Let’s start off with two questions.
1) What should Executive Directors and board chairs care most about?
2) What do EDs and board chairs often seem to care most about?
If your answer to #1 was, “The impact of the organization’s work,” 10 points for you.
And if you answered #2 with, “Will we hit our numbers?” You’re 2 for 2.
The reason for this is probably obvious. If the organization misses its numbers it can become a lot more difficult to have the desired impact. A focus on the numbers is hardly unfounded.
One more question… Who is most often the individual held accountable if the numbers fall short?
The Common Answer: The Development Director.
Sometimes it’s even the right answer. Sometimes.
So how do you decide when it’s time to prepare a severance document? Or is there a better solution here?
Read on for my “Before You Fire Your Development Director Checklist.”
IS THE PROBLEM REALLY YOUR DEVELOPMENT DIRECTOR?
Here’s the thing. Sometimes, EDs that complain the most that good Development Directors are very hard to find are the same EDs that actually hit their revenue goals year after year. Even with poor-to-mediocre Development Directors.
And sometimes organizations with a first rate Development Director can fall short.
FUNDRAISING IS A TEAM SPORT
Before I get to the “Before You Fire Your Development Director Checklist,” it’s essential to remember that a Development Director is a quarterback. Even a great QB needs a good team around him. Not even Tom Brady can win a Super Bowl without a good team around him.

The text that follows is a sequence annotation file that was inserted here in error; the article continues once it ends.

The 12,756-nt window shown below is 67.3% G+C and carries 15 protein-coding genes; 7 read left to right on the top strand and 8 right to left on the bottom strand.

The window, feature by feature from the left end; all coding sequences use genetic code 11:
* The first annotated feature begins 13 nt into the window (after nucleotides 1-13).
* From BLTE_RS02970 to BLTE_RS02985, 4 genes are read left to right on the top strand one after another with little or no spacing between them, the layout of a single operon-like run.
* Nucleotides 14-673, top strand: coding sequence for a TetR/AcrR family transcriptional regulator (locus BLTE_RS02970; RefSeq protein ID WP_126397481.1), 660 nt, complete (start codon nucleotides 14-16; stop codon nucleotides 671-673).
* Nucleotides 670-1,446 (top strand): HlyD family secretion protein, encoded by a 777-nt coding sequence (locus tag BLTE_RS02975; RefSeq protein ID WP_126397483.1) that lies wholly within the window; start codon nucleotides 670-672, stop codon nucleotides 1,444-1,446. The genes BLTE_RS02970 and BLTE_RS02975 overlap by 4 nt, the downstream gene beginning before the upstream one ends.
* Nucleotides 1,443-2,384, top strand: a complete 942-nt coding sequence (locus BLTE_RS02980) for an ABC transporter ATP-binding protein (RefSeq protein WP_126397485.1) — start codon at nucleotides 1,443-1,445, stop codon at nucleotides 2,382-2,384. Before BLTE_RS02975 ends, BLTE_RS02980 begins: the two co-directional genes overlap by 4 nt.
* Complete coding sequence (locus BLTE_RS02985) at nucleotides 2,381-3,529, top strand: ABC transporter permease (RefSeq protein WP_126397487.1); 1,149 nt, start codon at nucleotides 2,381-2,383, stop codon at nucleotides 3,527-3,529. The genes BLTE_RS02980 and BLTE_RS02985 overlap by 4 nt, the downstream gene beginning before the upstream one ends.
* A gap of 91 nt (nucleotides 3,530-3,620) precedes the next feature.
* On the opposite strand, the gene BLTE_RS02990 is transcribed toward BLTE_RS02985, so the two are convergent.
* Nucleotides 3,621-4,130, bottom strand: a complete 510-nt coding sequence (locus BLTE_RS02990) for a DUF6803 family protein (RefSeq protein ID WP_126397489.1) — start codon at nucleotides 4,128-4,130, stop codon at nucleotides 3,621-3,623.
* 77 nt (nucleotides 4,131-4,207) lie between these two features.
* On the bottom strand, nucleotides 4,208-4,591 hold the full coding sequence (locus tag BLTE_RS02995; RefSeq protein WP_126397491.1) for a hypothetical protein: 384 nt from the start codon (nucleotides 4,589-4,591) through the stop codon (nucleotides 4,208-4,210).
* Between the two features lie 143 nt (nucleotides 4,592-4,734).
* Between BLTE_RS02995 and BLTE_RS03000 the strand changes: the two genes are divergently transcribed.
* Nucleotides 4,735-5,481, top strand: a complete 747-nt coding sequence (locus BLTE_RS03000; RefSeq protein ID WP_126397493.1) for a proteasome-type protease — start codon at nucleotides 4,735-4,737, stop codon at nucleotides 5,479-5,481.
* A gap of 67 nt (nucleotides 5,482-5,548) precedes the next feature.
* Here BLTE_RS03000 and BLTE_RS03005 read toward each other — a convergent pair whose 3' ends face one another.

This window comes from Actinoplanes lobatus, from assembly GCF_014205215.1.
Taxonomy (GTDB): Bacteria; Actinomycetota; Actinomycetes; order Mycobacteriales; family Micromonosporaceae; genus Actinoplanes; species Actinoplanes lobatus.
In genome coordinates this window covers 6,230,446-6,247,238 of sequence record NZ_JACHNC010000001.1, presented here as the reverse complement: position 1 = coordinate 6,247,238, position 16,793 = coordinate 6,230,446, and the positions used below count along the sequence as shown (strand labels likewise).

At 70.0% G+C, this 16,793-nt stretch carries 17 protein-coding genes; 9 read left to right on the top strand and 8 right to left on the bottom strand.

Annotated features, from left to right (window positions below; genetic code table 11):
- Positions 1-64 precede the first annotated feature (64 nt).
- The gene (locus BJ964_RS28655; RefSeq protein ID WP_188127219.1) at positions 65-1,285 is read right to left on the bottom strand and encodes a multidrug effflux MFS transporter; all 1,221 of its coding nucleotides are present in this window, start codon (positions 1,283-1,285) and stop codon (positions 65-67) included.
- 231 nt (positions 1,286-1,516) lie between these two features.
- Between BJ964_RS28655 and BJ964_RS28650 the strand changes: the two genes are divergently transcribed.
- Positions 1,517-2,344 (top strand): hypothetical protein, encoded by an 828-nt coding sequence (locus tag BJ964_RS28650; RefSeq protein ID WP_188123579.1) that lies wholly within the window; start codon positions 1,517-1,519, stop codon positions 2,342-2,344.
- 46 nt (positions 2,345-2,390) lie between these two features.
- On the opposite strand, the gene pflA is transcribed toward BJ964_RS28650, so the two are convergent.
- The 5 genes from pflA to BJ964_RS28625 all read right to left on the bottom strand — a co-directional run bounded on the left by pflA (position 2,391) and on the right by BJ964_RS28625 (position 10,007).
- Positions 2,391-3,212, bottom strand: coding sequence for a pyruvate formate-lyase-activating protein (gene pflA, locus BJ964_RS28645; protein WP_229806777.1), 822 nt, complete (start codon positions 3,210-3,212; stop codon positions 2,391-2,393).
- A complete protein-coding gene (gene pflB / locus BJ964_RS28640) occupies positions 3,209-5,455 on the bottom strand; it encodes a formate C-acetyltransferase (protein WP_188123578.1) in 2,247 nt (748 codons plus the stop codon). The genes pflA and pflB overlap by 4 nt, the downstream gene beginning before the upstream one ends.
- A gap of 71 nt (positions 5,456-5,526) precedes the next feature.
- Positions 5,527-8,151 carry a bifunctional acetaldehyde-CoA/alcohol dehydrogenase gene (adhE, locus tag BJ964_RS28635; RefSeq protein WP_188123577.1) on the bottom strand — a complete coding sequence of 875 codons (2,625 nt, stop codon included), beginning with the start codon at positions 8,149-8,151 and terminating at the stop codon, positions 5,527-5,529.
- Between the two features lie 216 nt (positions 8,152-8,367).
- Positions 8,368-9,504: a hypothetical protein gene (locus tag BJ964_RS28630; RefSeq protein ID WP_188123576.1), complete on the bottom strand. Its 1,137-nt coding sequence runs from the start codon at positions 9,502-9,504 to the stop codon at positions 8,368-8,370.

And for those of you hiring your very first Director of Development with no staff support, a) congratulations! b) manage your expectations and c) get out and tell the team you just hired a QB.
OK, now on to the checklist.
THE “BEFORE YOU FIRE YOUR DEVELOPMENT DIRECTOR” CHECKLIST.
1) When was the last time the Executive Director made a direct ask for money to an individual or foundation? If it’s been longer than a month, your ED is part of the problem.
2) Does your board have a fundraising committee? If no, your QB has a gaping hole on the team.
3) Are the Development Co-chairs of the Board enthusiastic fundraisers? Or were they politely coerced to take the job? If the chair or co-chairs of this committee do not embrace fundraising, you have a board problem.
4) When was the last time your board had a fundraising training? Longer than a year? Hampering the success of your Devo Director.
5) Is Development on every single board meeting agenda? Important things make it onto agendas. Things that are not seen as mission critical are not. If it’s missing from the agenda because fundraising makes your board feel uncomfortable, that’s too bad. It’s an important part of their jobs.
6) Does each member of your board fill out a fundraising plan at the beginning of each year? This plan should include commitments they are making to ask for money, prospects they believe should be asked for money, corporate sponsors they are connected to, and foundation contacts they have. Where does the Devo Director get her prospect lists? How do you hold board members accountable to make their give/get? With lists/contracts like this. If the answer here is either “no” or “we ask them to but they never do,” the accountability rests with the board chair. Not the Devo Director.